What makes this sausage particularly interesting is a traditional method of being cooked in a recipe called "Kohl und Pinkel," or kale and Pinkel. "Kohl und Pinkel" is a specialty native to the city of Bremen, where every winter, locals embark on a kind of pilgrimage known as the Kohl und Pinkelfahrt. It is during this time that kale is at its peak. Hand carts are hauled throughout the fields and streets and filled with this green leafy delicacy while participants fortify themselves against the cold with generous quantities of Schnapps. The day includes frivolity, community, and eventually a piping hot bowl of the pièce de résistance, the "Kohl und Pinkel."


Mettwurst, or Metwurst, is classified as a Rohwurst, or uncooked sausage, that originated around 500 years ago. Its name comes from the German "mett" or "minced pork." It is a sausage predominantly fashioned from pork and occasionally includes veal or beef that is more or less finely ground depending upon the region and its most common recipe. The meat can be seasoned with salt, pepper, garlic, ginger, mustard, paprika, marjoram, caraway seed, allspice, mace, and cardamom, but occasionally may contain alcohol, like rum or cognac. Once the mixture is tucked into its pork casings, it gets cured, like salami, before being smoked using either a hot or cold smoking process, depending upon taste.

The resulting sausage is a somewhat extended, svelte, cooked sausage that can range from hard with a distinct snap in the North to a softer, more spreadable creamy sausage in Southern Germany. Because of this smoking process, the flavor of this sausage is quite aggressive and aromatic. Mettwurst does not need to be cooked before eating it, as it comes fully cooked. The soft spreadable variation is typically put on sandwiches or served as an appetizer with crackers. The sturdier Northern variation is often added to stews or soups with cabbage or kale.


For a crash course in German linguistics, let's look at a classic Leberkäse, or "liver cheese." This delicacy, originating in Bavaria in Southern Germany, is a meatloaf made of corned beef, pork, bacon, and onions that are deftly ground together into a smooth mixture before being baked. Its caramelized exterior is part of the appeal of this specialty, which is enjoyed in several ways, including a sandwich with mustard, pan-fried with an egg on top, and turned into a mock Cordon Bleu (false Cordon Bleu), where it gets flanked with ham and cheese, battered, and fried.

The complexity of this delicacy, which has been around for more than 200 years, is that it has neither liver nor cheese in the mix. Its name originated with the word "Laib," or "loaf," and "Käse," or "cheese-like," which aptly describe its shape and texture. The irony is that outside of Bavaria in other parts of Germany, Leberkäse does have some liver, making it confusing for tourists to decipher what they might be eating. Muddying the waters even further are other versions of Leberkäse, including Pferdleberkäse, which contains horsemeat, Käseleberkäse dotted with chunks of cheese, and Pizzaleberkäse, which throws the whole shebang at the Leberkäse, including cheese, red peppers, salami, and pickles.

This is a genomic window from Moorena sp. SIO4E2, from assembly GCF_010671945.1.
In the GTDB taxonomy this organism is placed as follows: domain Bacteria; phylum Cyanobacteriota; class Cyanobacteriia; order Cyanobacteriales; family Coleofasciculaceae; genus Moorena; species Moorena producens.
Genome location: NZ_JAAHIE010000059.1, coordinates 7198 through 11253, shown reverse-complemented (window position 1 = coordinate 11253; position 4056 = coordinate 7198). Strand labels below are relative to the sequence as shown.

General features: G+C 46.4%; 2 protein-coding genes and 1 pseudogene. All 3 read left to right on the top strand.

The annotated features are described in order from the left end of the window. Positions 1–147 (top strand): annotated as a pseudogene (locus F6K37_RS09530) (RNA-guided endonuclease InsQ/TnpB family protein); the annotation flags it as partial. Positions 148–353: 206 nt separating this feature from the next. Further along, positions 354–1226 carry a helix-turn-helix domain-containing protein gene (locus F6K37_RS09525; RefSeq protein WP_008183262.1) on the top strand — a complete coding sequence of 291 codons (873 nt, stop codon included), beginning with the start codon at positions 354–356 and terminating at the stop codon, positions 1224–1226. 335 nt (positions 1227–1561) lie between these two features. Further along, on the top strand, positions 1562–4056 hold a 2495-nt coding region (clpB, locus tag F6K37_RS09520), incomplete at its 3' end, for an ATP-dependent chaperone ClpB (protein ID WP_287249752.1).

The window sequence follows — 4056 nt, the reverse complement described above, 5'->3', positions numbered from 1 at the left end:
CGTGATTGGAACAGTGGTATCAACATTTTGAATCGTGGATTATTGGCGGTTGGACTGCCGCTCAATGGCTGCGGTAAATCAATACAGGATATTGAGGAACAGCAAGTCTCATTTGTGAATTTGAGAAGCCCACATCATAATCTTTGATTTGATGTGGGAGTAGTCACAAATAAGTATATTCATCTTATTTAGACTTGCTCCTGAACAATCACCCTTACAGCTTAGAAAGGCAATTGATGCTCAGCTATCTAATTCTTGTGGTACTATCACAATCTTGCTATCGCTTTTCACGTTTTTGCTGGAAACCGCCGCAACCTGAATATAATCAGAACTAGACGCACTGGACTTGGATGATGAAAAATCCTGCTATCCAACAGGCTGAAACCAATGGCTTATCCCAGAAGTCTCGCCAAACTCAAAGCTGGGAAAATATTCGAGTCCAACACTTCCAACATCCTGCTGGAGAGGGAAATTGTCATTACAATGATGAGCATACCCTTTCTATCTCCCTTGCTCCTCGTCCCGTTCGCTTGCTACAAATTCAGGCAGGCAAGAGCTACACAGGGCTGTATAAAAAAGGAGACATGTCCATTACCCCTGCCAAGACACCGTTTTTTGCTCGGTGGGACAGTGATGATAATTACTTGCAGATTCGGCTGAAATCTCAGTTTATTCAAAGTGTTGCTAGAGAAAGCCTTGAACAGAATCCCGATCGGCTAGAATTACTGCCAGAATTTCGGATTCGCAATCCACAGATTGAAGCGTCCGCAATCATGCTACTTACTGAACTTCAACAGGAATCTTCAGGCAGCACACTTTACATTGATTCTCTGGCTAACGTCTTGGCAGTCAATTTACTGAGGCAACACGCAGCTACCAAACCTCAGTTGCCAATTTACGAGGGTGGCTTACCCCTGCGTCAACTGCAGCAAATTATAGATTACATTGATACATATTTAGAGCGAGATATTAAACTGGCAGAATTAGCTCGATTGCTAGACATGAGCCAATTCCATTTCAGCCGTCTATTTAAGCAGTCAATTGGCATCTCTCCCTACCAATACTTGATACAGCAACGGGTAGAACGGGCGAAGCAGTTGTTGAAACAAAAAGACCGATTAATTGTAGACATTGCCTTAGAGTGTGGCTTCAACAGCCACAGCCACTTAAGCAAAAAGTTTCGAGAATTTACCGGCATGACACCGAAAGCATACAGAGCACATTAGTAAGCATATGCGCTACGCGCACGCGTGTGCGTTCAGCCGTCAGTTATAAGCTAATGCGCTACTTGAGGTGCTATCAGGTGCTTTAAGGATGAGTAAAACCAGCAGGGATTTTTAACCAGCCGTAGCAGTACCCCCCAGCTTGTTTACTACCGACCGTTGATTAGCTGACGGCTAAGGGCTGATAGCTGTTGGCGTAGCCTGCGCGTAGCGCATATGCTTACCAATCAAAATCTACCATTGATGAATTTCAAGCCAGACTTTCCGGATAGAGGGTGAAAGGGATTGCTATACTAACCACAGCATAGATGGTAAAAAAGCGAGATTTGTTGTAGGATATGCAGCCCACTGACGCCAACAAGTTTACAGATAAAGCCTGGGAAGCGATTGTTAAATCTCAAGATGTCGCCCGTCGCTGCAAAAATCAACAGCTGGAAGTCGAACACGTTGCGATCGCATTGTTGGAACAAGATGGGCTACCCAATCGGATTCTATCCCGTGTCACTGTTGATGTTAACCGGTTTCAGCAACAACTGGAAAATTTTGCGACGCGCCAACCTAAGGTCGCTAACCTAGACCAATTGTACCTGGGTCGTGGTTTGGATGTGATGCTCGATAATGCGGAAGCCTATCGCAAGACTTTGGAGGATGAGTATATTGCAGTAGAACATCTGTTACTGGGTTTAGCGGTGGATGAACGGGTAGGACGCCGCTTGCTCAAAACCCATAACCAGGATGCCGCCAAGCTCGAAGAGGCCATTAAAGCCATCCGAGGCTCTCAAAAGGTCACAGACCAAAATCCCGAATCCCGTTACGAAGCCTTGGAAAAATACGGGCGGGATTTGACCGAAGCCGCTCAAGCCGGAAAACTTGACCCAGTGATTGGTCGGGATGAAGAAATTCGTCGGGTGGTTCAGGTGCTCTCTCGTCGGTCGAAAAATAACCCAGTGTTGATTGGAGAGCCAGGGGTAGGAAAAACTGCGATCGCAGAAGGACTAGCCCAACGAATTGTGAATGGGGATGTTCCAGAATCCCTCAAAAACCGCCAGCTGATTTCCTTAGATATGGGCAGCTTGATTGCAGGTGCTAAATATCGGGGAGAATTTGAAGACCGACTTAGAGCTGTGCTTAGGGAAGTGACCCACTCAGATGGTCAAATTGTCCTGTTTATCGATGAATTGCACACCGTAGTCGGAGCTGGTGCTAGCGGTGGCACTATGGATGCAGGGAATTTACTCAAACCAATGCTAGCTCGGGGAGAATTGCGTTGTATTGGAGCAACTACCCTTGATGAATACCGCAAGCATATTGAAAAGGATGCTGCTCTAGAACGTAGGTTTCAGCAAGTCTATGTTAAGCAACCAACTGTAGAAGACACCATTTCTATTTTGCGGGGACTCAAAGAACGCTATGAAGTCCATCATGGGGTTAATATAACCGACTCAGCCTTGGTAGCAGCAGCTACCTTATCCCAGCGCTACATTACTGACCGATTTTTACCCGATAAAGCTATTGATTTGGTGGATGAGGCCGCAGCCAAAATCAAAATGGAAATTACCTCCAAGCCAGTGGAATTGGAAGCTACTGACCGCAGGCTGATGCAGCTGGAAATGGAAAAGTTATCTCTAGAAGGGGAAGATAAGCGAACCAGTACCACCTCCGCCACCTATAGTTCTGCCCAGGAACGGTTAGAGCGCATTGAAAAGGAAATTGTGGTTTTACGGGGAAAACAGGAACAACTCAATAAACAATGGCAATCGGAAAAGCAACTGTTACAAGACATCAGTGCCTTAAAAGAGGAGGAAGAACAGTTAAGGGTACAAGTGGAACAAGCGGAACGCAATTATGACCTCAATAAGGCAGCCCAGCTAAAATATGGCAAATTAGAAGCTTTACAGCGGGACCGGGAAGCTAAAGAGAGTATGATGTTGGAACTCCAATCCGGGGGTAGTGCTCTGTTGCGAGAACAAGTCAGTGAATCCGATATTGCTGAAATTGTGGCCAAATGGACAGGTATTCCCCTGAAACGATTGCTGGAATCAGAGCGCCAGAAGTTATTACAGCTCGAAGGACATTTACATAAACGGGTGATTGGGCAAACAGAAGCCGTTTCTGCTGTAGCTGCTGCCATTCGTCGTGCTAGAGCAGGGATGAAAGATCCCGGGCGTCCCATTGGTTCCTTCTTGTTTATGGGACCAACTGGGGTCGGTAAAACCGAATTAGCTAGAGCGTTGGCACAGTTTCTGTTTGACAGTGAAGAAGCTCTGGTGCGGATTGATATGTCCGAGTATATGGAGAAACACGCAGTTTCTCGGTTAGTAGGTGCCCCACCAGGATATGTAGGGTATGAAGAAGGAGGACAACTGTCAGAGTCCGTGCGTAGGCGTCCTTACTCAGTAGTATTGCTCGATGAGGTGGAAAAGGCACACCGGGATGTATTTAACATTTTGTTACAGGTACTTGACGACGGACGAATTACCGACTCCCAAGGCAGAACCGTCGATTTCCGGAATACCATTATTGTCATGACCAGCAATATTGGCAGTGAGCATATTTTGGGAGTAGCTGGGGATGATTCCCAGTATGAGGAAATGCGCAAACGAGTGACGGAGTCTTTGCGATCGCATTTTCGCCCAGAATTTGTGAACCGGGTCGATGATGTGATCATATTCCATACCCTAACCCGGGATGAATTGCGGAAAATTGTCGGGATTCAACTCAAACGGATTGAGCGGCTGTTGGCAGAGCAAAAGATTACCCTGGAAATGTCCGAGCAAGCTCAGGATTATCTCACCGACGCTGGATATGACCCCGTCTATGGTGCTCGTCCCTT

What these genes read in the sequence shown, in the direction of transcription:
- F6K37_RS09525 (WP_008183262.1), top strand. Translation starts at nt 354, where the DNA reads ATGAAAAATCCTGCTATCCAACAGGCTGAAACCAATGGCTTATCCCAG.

Knackwurst, or Knockwurst, is a sausage that has existed since the 16th century. It hails from a region of Northern Germany called the Holstein region. It is a short, fat sausage ranging from 1-1/2 to 2 inches long. A classic Oktoberfest dish, this is a sausage that lends itself to being grilled or smoked. It's often paired with mustard, sauerkraut, spaetzle, or potato salad, and a pint of German beer.

Its name derives from the German word "knachen," or "to crack," adequately describing the distinct sound this sausage makes when its skin gets crispy after being cooked. Knachwurst is a sausage made of pork, veal, garlic, and sometimes beef, along with spices. Once encased, the knackwurst is aged for several days before undergoing a smoking process using oak wood. It may appear similar to brätwurst at face value, but it is distinct due to its inclusion of veal. It also has a unique rust color rather than a delicate pink hue characteristic of brätwurst.


For lack of a more sophisticated way of describing this delicacy, Landjäger is a type of sausage most similar to beef jerky. It is native to southern Germany, Switzerland, Austria, and Alsace. It is a sausage typically made of beef, pork, lard, sugar, red wine, and spices. These get fashioned into links roughly 6 to 8 inches in length before getting molded into a rectangular shape just under an 1 inch diameter. These are then slow-smoked over hardwood before undergoing a long curing process, rendering them shelf-stable.

This method of preparation is the inspiration for the origin of its name, which means "land hunter," and likely evolved from the German expression "lang tige," or "smoked for a long time and air-cured for a long time." While these would have been an ideal snack for a hunter, they got popularized by soldiers needing rations that would keep without refrigeration. While they are usually eaten as is with bread, mustard, and potato salad, they can also be cooked into stews with potatoes and greens.


Braunschweiger is a type of liver sausage or paté-like mixture originating in the German city of Braunschweig or Brunswick, located in Northwestern Germany. While it is similar to and often mistaken for Leberwurst, it's different. This sausage is primarily made of pork, although sometimes beef is added. It must contain at least 30% liver with no other organs added. This meat gets combined with bacon, onion, salt, pepper, garlic, nutmeg, ginger, and cardamom and ground into a paste that ranges from smooth to slightly more rustic. Once encased, it's then boiled and generally smoked, yielding a darker tan color and aggressive mineral-forward, smokey flavor.

This specialty can be eaten straight out of its packaging in a sandwich, as a spread for crackers, or added to various dips. It also works well in potato hash, added to meatballs, and fried in cubes that can be used to garnish a salad. And while not traditional, we have used it as a substitute for a French paté in a classic Beef Wellington recipe. It is a bit stronger in flavor, but when sparingly applied, it can give this dish a delightfully earthy, smoky flavor.